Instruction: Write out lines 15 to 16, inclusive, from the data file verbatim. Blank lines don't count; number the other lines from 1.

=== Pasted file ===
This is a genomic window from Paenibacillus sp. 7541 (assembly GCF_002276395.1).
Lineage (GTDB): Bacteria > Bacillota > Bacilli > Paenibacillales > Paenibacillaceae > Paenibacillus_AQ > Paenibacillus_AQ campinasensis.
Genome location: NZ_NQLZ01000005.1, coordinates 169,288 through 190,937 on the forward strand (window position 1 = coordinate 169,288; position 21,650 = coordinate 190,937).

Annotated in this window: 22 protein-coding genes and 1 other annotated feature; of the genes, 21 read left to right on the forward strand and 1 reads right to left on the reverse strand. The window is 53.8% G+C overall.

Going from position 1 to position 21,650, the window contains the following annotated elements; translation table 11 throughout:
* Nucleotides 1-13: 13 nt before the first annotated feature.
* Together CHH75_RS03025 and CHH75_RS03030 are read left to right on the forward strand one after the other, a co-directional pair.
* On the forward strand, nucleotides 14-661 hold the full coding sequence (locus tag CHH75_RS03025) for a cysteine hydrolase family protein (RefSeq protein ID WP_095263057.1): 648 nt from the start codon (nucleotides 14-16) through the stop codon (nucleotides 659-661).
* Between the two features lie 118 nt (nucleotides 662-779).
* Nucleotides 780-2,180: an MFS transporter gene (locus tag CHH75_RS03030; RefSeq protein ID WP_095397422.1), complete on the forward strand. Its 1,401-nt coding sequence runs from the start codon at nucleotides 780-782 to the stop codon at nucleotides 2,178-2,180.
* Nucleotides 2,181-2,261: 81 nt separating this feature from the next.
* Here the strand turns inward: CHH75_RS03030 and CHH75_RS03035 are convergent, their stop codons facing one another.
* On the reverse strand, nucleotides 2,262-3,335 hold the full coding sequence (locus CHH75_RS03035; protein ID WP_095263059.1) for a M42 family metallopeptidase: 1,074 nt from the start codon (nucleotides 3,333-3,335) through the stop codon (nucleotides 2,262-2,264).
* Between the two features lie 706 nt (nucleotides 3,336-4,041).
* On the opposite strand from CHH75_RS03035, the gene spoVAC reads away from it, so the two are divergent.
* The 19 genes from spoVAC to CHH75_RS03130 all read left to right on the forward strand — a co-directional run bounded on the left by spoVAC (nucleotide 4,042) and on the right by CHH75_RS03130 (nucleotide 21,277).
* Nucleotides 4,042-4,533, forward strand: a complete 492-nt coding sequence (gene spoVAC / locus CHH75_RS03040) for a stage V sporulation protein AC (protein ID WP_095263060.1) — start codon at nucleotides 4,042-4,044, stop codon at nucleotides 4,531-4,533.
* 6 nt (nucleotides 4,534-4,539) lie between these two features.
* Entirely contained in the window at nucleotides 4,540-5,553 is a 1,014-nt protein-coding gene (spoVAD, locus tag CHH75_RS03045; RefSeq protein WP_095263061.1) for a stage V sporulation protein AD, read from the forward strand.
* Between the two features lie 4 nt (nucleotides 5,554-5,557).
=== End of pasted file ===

* On the opposite strand from CHH75_RS03035, the gene spoVAC reads away from it, so the two are divergent.
* The 19 genes from spoVAC to CHH75_RS03130 all read left to right on the forward strand — a co-directional run bounded on the left by spoVAC (nucleotide 4,042) and on the right by CHH75_RS03130 (nucleotide 21,277).